ICBT for OCD in youth with autism spectrum disorder: Updated preprint out now

We are in the process of publishing our manuscript titled “Feasibility of Internet-delivered cognitive-behavior therapy for obsessive-compulsive disorder in youth with autism spectrum disorder: a clinical benchmark study”. You can read and download the preprint manuscript at https://psyarxiv.com/8ynp2. Reference: Wickberg, F., Lenhard, F., Aspvall, K., Serlachius, E., Andrén, P., Johansson, F., & Mataix-Cols, D. (2021, January 23). Feasibility of Internet-delivered cognitive-behavior therapy for obsessive-compulsive disorder in youth with autism spectrum disorder: a clinical benchmark study. https://doi.org/10.31234/osf.io/8ynp2 Continue reading ICBT for OCD in youth with autism spectrum disorder: Updated preprint out now

Internet CBT for youth with OCD: Effects not only maintained in the long-term but continue to improve

In a recent study from our group, the long-term effect of internet-delivered cognitive behavior therapy (ICBT) for youth with OCD was evaluated. A group of 13 to 17 year olds received therapist-guided ICBT. Surprisingly, when followed-up 3 and 12 months after the treatment, we found that the improvements were not only maintained but that symptoms of OCD further decreased. This was unexpected, as we do not see this continued improvement in regular, face-to-face CBT for OCD. These findings are of importance for patients, clinicians and researchers, as they suggest that the true effect of ICBT unfolds gradually over time. Although … Continue reading Internet CBT for youth with OCD: Effects not only maintained in the long-term but continue to improve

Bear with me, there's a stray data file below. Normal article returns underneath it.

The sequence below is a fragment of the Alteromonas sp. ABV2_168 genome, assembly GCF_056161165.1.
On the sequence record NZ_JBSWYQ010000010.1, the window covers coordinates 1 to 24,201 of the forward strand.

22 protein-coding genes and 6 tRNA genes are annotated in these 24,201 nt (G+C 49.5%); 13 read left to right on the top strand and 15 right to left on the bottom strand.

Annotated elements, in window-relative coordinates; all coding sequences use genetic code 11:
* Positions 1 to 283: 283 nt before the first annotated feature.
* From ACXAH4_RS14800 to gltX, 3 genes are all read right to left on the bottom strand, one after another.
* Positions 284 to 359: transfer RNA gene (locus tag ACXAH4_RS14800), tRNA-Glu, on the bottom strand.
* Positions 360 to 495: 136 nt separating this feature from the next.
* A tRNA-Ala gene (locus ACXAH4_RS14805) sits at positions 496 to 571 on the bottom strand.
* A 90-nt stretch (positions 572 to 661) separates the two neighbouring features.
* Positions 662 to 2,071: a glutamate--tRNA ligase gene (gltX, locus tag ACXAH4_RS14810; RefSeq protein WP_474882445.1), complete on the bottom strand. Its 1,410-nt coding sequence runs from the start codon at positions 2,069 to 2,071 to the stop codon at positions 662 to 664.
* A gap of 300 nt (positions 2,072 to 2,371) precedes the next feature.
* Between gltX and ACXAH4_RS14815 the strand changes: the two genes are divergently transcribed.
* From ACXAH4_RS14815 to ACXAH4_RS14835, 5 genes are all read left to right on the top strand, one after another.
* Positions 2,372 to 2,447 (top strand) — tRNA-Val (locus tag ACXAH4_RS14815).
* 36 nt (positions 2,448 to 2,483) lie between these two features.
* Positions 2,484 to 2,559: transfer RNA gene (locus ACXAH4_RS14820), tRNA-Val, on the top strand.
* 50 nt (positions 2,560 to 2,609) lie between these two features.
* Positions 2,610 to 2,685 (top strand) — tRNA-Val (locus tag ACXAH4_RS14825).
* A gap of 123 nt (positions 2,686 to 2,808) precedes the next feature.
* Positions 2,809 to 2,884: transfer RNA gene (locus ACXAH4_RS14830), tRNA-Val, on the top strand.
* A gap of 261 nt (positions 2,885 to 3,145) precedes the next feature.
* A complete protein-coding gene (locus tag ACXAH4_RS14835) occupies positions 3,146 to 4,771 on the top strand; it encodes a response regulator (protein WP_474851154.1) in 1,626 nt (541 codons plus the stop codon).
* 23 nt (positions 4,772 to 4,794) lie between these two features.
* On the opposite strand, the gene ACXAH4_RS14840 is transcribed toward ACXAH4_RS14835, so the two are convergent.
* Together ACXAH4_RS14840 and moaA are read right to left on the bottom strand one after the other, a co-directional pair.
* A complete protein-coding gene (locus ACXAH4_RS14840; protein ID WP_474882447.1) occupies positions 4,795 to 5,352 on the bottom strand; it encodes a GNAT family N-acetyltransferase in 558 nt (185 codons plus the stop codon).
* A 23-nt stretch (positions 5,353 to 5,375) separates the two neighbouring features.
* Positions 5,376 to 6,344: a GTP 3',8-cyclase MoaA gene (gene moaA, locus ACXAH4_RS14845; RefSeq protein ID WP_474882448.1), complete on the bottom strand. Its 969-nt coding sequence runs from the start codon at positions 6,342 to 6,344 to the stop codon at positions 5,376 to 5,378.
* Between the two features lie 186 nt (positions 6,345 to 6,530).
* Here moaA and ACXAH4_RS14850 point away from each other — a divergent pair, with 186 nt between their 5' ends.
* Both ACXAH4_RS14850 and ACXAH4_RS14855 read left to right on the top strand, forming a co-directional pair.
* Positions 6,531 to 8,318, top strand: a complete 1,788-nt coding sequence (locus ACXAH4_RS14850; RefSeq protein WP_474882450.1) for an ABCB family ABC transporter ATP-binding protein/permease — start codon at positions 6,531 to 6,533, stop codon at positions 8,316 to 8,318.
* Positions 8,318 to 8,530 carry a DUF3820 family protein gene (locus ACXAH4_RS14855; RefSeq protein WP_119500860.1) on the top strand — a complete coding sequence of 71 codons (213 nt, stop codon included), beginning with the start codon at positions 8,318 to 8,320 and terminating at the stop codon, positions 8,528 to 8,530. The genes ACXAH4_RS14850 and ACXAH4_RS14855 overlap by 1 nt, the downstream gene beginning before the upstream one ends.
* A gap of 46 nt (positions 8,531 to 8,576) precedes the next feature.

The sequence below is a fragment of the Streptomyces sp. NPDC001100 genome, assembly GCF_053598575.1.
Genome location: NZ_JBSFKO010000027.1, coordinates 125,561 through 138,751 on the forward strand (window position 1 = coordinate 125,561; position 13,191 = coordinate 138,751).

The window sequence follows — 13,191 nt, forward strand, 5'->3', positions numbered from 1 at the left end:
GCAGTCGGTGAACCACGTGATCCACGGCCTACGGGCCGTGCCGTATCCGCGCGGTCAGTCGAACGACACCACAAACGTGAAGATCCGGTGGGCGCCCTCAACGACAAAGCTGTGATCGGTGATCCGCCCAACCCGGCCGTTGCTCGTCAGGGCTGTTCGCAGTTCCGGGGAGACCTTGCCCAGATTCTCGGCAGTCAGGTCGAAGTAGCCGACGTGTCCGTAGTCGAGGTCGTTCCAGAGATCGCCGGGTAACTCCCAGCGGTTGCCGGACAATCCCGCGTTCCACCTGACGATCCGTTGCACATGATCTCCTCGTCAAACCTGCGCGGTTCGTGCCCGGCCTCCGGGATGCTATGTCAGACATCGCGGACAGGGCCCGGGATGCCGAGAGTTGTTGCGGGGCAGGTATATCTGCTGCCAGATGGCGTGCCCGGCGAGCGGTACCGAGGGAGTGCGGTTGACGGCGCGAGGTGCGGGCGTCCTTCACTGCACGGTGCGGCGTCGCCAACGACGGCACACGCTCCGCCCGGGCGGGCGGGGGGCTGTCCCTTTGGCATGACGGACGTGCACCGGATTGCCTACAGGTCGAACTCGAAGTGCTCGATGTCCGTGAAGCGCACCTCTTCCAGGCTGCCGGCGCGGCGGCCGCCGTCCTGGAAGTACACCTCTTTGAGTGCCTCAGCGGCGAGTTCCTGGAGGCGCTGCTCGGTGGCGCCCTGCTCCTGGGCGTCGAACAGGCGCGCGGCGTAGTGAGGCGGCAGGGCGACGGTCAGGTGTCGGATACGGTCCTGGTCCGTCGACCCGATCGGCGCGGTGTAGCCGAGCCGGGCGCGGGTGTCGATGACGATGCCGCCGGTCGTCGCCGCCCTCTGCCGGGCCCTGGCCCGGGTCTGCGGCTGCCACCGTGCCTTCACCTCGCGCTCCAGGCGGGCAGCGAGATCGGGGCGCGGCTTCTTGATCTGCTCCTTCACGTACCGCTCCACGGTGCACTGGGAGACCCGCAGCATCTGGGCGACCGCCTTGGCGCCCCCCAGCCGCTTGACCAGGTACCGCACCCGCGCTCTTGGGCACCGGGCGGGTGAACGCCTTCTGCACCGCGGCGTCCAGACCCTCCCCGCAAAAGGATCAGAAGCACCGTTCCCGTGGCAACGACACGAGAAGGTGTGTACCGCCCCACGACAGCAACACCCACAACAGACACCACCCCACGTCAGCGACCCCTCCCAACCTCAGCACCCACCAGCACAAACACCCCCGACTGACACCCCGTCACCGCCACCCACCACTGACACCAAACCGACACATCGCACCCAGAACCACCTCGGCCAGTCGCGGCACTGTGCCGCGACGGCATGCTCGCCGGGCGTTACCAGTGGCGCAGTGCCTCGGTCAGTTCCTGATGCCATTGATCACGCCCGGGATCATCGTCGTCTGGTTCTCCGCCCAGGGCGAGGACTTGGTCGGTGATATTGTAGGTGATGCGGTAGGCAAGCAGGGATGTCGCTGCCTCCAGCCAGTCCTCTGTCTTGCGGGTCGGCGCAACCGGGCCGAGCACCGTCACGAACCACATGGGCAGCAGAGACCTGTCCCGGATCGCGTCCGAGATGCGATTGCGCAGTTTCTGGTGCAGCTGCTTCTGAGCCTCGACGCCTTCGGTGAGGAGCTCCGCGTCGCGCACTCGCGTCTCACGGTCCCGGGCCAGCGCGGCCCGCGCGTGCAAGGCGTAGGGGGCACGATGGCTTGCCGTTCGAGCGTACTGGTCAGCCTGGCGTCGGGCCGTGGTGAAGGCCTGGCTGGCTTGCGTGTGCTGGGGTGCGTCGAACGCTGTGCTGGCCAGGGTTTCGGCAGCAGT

New research: Sudden gains in internet CBT for OCD

A new study from the Karolinska Institutet shows that patients with obsessive-compulsive disorder who show “sudden gains” during internet CBT treatment yield better treatment effects, comparted to those who did not have sudden gains, or where “gradual gainers”. A sudden gain is a significant, large improvement of the patients’ symptoms that happens during a short period of time. Patients that showed sudden gains had less OCD symptoms by the end of treatment and during long-term follow-up, compared to those without sudden gains. These results could help researchers and clinicians to make better prognoses of who is likely to benefit from … Continue reading New research: Sudden gains in internet CBT for OCD